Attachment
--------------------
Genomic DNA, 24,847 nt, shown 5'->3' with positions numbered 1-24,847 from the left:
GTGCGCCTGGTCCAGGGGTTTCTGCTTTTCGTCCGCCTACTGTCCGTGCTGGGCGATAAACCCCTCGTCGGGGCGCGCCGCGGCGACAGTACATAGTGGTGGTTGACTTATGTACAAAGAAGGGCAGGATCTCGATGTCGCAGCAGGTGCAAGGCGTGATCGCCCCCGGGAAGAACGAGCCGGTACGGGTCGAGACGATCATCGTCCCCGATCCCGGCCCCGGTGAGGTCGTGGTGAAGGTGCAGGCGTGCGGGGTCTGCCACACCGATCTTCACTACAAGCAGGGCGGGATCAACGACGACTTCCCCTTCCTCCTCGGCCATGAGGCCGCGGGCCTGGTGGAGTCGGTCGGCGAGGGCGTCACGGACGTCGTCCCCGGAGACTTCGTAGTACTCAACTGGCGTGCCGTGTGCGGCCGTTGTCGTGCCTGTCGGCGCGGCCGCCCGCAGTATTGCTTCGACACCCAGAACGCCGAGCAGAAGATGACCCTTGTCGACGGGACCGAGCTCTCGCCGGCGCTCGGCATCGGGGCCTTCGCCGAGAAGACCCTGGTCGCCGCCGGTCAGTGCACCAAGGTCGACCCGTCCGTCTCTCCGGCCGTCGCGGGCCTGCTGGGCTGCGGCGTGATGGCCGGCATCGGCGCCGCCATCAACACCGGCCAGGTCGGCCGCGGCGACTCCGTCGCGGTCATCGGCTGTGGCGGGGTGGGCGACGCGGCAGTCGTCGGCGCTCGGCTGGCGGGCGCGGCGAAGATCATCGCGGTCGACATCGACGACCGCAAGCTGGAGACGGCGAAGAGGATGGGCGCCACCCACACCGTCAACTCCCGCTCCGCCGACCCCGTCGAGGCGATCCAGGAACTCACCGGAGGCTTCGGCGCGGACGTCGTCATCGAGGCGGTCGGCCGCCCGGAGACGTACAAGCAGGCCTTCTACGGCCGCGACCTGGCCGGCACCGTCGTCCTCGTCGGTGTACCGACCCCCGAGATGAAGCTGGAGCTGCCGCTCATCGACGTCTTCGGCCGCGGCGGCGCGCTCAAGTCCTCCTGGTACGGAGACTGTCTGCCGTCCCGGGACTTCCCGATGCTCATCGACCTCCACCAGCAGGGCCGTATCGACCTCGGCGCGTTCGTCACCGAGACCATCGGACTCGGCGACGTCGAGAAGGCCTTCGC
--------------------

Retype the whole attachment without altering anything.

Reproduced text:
Genomic DNA, 24,847 nt, shown 5'->3' with positions numbered 1-24,847 from the left:
GTGCGCCTGGTCCAGGGGTTTCTGCTTTTCGTCCGCCTACTGTCCGTGCTGGGCGATAAACCCCTCGTCGGGGCGCGCCGCGGCGACAGTACATAGTGGTGGTTGACTTATGTACAAAGAAGGGCAGGATCTCGATGTCGCAGCAGGTGCAAGGCGTGATCGCCCCCGGGAAGAACGAGCCGGTACGGGTCGAGACGATCATCGTCCCCGATCCCGGCCCCGGTGAGGTCGTGGTGAAGGTGCAGGCGTGCGGGGTCTGCCACACCGATCTTCACTACAAGCAGGGCGGGATCAACGACGACTTCCCCTTCCTCCTCGGCCATGAGGCCGCGGGCCTGGTGGAGTCGGTCGGCGAGGGCGTCACGGACGTCGTCCCCGGAGACTTCGTAGTACTCAACTGGCGTGCCGTGTGCGGCCGTTGTCGTGCCTGTCGGCGCGGCCGCCCGCAGTATTGCTTCGACACCCAGAACGCCGAGCAGAAGATGACCCTTGTCGACGGGACCGAGCTCTCGCCGGCGCTCGGCATCGGGGCCTTCGCCGAGAAGACCCTGGTCGCCGCCGGTCAGTGCACCAAGGTCGACCCGTCCGTCTCTCCGGCCGTCGCGGGCCTGCTGGGCTGCGGCGTGATGGCCGGCATCGGCGCCGCCATCAACACCGGCCAGGTCGGCCGCGGCGACTCCGTCGCGGTCATCGGCTGTGGCGGGGTGGGCGACGCGGCAGTCGTCGGCGCTCGGCTGGCGGGCGCGGCGAAGATCATCGCGGTCGACATCGACGACCGCAAGCTGGAGACGGCGAAGAGGATGGGCGCCACCCACACCGTCAACTCCCGCTCCGCCGACCCCGTCGAGGCGATCCAGGAACTCACCGGAGGCTTCGGCGCGGACGTCGTCATCGAGGCGGTCGGCCGCCCGGAGACGTACAAGCAGGCCTTCTACGGCCGCGACCTGGCCGGCACCGTCGTCCTCGTCGGTGTACCGACCCCCGAGATGAAGCTGGAGCTGCCGCTCATCGACGTCTTCGGCCGCGGCGGCGCGCTCAAGTCCTCCTGGTACGGAGACTGTCTGCCGTCCCGGGACTTCCCGATGCTCATCGACCTCCACCAGCAGGGCCGTATCGACCTCGGCGCGTTCGTCACCGAGACCATCGGACTCGGCGACGTCGAGAAGGCCTTCGC